BBC Homepage World Service Education
BBC Homepagelow graphics version | feedback | help
BBC News Online
 You are in: World: Middle East
Front Page 
Middle East 
South Asia 
From Our Own Correspondent 
Letter From America 
UK Politics 
Talking Point 
In Depth 

Middle East expert, Hazhir Teimourian
"It is quite possible that the armed forces might split"
 real 56k

Thursday, 31 August, 2000, 20:59 GMT 21:59 UK
Fresh violence in Iran
Stand-off last Saturday night
The disturbances broke out last weekend
By Jim Muir in Tehran

There are reports of more disturbances in the western Iranian city of Khorramabad, following a series of violent confrontations in recent days between right-wing militants and student supporters of the reform movement.

The trouble began last week after two prominent liberals were prevented from addressing a student gathering in the city.

Mehdi Manuchehri, member of student body
A member of Iran's largest student organisation shows his wounds
A policeman was killed and a number of students injured in subsequent clashes.

The disturbances have caused widespread national concern and several high-level investigations are being carried out.


The latest disturbances do not appear to have been on a very wide scale but are significant in indicating that tension persists more than a week after the trouble in Khorramabad first broke out.

Tehran newspaper reports said that a group of rioters attacked bank premises in one part of the city during the night, throwing stones and smashing windows.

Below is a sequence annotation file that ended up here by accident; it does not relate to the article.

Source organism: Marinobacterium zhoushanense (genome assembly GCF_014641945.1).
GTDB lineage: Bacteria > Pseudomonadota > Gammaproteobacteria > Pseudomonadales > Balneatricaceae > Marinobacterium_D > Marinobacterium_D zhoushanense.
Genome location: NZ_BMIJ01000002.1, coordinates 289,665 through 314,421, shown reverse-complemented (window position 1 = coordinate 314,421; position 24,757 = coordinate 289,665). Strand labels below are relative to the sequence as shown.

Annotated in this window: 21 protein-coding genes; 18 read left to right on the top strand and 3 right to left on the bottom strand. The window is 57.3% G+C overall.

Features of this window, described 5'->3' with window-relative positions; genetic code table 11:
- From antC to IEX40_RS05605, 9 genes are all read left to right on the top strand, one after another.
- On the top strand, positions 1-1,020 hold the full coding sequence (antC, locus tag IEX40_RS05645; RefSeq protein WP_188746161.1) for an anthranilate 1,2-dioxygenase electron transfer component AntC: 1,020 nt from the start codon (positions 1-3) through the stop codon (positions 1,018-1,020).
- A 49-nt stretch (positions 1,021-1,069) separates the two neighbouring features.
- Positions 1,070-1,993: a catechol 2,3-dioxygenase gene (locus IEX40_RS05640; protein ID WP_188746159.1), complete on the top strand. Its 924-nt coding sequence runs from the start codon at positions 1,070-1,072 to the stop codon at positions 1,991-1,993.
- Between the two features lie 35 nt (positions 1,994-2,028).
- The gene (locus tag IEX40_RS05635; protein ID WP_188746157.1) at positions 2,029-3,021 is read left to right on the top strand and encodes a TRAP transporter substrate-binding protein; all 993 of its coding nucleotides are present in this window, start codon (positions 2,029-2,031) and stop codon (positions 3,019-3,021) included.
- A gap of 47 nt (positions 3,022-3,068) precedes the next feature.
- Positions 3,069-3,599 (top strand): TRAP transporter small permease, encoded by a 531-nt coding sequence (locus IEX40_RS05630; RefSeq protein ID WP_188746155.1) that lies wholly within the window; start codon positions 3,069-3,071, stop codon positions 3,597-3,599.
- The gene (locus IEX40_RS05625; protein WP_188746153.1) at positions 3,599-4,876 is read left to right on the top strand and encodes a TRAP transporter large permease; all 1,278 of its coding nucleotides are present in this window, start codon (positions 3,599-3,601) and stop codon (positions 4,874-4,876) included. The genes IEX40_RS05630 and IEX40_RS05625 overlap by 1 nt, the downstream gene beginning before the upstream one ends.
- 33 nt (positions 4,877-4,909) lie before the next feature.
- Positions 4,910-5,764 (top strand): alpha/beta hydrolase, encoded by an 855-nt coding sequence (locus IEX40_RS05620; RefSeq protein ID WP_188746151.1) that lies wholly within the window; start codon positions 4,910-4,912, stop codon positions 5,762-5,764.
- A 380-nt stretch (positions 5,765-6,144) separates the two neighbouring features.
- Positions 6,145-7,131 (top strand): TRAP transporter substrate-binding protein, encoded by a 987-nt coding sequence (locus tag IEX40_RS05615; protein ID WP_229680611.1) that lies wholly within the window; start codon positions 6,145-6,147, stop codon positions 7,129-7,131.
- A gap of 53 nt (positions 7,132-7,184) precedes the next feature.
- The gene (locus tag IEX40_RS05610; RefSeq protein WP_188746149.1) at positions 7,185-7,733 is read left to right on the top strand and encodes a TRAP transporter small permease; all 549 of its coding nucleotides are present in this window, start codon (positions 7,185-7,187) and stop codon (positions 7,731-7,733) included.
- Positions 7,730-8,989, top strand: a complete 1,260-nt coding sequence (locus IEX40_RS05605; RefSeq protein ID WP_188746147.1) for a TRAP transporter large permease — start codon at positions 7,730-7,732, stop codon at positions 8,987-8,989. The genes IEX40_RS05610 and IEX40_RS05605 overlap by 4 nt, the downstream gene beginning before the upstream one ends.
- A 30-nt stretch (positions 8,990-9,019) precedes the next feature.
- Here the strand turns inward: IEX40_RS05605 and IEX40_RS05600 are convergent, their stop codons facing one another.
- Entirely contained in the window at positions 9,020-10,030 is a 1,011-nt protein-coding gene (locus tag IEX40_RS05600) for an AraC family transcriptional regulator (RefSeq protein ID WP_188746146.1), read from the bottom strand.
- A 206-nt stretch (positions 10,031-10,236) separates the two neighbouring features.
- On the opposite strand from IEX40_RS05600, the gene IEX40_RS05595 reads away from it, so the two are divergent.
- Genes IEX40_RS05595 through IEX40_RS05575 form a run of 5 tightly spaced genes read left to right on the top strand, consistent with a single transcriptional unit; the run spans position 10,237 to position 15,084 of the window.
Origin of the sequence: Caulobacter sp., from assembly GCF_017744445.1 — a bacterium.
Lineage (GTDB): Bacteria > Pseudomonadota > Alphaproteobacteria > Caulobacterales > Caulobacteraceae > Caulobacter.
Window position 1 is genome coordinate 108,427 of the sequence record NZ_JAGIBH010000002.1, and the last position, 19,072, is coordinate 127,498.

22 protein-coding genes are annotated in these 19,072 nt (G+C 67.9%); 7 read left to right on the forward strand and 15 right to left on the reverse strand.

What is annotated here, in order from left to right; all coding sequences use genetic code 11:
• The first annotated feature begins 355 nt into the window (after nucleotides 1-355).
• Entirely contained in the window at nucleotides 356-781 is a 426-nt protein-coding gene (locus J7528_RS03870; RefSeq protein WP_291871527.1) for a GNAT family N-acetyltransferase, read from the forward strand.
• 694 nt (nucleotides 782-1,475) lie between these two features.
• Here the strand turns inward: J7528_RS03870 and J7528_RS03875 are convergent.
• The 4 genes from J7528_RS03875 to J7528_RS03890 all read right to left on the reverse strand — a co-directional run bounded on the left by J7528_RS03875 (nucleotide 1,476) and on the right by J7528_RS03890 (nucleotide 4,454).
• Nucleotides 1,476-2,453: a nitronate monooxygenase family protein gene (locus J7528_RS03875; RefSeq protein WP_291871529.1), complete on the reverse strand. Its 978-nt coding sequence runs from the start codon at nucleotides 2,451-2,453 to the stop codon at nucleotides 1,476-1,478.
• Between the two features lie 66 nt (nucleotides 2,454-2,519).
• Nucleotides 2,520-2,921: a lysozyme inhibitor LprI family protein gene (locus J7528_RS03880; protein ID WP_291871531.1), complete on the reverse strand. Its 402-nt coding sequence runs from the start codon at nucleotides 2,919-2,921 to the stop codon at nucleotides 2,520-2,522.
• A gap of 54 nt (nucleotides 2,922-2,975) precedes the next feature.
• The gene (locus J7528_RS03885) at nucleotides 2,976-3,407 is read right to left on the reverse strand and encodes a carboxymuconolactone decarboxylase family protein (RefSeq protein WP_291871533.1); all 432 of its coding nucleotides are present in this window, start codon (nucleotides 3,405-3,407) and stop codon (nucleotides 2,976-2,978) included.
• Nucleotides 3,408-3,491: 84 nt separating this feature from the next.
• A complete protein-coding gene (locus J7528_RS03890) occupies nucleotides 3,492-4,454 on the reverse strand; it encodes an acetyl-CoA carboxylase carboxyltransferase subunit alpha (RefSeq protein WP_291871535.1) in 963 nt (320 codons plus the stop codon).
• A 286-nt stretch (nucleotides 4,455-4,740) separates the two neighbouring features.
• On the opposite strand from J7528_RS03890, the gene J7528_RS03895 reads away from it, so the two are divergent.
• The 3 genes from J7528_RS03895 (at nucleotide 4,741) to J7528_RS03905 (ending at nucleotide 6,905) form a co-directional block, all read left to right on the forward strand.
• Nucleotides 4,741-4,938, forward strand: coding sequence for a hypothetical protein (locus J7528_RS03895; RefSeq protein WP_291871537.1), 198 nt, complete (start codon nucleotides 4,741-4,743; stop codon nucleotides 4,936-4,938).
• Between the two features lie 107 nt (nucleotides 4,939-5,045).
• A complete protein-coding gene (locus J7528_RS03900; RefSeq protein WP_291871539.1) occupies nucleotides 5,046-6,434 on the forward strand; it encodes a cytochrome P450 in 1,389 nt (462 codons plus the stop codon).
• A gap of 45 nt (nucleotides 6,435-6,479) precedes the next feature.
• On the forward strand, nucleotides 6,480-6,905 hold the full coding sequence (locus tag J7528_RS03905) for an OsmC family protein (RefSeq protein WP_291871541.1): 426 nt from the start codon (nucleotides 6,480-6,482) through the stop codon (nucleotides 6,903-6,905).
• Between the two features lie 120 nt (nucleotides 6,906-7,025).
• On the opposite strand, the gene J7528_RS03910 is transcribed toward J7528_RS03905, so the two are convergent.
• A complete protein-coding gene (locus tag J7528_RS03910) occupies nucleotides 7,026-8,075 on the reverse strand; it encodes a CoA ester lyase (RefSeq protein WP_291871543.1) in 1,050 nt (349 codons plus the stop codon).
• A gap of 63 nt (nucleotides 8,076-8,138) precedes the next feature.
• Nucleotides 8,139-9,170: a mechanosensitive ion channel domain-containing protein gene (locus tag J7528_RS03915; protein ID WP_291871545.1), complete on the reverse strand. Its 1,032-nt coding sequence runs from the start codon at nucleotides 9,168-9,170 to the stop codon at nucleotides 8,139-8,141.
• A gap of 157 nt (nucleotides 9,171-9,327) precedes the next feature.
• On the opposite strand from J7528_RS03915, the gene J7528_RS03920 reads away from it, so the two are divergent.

Students demonstrate
Students demonstrate after the liberal gathering was disrupted
They also threw Molotov cocktails at a petrol station but it did not catch fire.

The continuing disturbances occurred as several teams of high-level investigators were converging on Khorramabad.

Their task is to find out who was responsible for the violence, including the killing of a police officer who died of gunshot wounds on Sunday night.

One team has been sent by the judiciary, another by the Interior Ministry and a third from the Supreme National Security Council, which is headed by the reformist President, Mohammad Khatami.


His supporters are convinced that the violence at Khorramabad was staged by hardline, right-wing extremists bent on fomenting chaos in order to derail the reform process.

Mr Khatami's cabinet condemned what it called "the calculated incidents" aimed at weakening the authority of the government.

It demanded that the culprits be brought swiftly to justice.

The president's younger brother, Mohammad Reza Khatami - who heads the reformist faction which now predominates in parliament - said the violence was a sign of success for the reformist movement.

He said it showed that its roots had spread so far that its opponents had become angry and irrational.

Right-wing figures have blamed the trouble on agitators and anti-regime elements on the liberal side of the spectrum.

Search BBC News Online

Advanced search options
Launch console
See also:

28 Aug 00 | Middle East
Policeman dead in Iran unrest
20 Aug 00 | Middle East
Iran police face campus ban
05 Aug 00 | Middle East
Iranian reformer arrested
13 Aug 00 | Middle East
Iranian MPs pledge to continue reform
10 Jul 00 | Middle East
Analysis: Khatami's high-risk venture
02 Feb 00 | Middle East
Democracy Iranian style
Internet links:

The BBC is not responsible for the content of external internet sites

Links to more Middle East stories are at the foot of the page.

E-mail this story to a friend

Links to more Middle East stories